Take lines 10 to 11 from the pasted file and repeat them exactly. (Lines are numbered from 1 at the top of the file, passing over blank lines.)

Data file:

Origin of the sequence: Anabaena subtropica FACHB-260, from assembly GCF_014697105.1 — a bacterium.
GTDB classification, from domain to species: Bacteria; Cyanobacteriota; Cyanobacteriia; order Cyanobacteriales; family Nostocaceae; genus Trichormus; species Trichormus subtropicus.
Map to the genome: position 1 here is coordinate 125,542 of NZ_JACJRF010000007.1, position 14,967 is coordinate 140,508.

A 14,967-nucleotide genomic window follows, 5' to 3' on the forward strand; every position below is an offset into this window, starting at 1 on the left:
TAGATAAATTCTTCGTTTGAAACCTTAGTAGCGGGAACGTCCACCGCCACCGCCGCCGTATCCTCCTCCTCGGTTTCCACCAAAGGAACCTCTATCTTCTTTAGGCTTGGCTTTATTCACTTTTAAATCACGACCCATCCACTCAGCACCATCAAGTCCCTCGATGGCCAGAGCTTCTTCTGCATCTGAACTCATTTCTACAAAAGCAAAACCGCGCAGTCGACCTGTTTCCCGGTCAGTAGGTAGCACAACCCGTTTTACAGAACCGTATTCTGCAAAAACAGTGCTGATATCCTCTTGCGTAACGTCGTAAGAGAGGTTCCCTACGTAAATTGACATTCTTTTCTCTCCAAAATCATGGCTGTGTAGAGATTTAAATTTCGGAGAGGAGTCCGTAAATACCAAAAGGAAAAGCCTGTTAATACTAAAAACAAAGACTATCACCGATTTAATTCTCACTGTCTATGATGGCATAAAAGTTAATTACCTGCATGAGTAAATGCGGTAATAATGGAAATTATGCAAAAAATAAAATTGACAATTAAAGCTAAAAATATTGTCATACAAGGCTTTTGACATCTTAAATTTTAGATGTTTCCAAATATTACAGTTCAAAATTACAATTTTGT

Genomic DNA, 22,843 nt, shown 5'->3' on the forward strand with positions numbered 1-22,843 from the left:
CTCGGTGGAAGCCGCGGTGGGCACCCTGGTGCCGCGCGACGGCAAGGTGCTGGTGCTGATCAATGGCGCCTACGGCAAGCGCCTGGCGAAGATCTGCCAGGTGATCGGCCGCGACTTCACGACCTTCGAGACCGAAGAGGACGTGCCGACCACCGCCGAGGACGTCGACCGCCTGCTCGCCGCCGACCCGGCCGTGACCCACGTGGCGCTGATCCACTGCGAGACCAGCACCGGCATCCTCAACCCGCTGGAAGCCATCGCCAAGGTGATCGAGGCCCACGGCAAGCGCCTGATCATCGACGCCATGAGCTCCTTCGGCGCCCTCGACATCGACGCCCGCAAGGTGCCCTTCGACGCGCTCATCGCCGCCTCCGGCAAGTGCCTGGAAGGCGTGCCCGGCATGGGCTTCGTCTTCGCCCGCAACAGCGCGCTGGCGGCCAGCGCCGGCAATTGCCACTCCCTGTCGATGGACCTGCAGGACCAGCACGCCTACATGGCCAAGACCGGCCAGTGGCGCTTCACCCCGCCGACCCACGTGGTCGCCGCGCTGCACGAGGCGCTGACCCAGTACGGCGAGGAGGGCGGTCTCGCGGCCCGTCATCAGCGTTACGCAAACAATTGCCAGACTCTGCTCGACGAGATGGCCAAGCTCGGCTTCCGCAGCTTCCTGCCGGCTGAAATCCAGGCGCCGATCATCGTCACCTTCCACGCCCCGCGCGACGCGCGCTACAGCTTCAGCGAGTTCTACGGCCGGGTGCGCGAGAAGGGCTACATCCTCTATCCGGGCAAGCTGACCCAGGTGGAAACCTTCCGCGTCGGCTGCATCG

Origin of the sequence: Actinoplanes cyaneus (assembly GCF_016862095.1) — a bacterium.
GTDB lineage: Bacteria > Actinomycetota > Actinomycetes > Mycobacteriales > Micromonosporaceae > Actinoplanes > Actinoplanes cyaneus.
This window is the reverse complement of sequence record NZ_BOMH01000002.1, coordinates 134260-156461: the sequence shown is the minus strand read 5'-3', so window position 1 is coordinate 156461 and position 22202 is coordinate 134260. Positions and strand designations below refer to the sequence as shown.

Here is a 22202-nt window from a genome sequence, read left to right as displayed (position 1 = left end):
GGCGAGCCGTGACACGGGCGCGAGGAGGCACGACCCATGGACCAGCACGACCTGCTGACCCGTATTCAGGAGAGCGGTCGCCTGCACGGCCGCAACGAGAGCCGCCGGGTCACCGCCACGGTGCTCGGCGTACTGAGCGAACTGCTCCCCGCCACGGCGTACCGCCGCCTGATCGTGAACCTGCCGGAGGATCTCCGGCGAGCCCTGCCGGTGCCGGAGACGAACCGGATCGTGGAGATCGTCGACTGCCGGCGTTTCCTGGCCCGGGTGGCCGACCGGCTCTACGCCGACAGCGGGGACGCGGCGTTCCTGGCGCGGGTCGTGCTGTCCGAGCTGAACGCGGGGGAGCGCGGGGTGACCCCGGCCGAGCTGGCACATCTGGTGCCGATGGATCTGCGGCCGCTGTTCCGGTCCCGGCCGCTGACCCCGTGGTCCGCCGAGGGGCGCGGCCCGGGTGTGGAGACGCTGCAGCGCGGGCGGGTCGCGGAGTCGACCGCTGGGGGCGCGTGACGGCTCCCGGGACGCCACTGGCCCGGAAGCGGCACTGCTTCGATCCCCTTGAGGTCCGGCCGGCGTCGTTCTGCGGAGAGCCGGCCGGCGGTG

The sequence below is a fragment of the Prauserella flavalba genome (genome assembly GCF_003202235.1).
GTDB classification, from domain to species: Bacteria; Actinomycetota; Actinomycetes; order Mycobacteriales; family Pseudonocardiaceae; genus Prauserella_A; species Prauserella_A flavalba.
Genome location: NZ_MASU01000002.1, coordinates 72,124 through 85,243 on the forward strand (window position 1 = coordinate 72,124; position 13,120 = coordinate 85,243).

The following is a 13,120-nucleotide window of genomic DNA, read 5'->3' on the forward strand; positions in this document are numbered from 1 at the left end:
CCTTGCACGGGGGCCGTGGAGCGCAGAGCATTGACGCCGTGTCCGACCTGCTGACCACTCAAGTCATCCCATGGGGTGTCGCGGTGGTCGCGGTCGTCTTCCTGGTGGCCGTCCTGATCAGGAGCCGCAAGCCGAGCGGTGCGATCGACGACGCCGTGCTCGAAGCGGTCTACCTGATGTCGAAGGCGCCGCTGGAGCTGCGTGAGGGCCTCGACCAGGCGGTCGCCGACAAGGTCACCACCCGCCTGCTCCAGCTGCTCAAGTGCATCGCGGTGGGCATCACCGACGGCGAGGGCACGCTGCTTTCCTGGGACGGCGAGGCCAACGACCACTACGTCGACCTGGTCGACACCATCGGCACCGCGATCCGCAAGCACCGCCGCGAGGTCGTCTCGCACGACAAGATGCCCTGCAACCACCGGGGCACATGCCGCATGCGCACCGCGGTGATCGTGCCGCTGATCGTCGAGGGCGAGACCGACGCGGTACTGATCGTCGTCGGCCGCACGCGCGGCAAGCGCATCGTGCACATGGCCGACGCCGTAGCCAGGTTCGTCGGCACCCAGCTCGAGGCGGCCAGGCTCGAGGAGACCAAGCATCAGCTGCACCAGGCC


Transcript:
This window is the reverse complement of sequence record NZ_BOMH01000002.1, coordinates 134260-156461: the sequence shown is the minus strand read 5'-3', so window position 1 is coordinate 156461 and position 22202 is coordinate 134260. Positions and strand designations below refer to the sequence as shown.

Here is a 22202-nt window from a genome sequence, read left to right as displayed (position 1 = left end):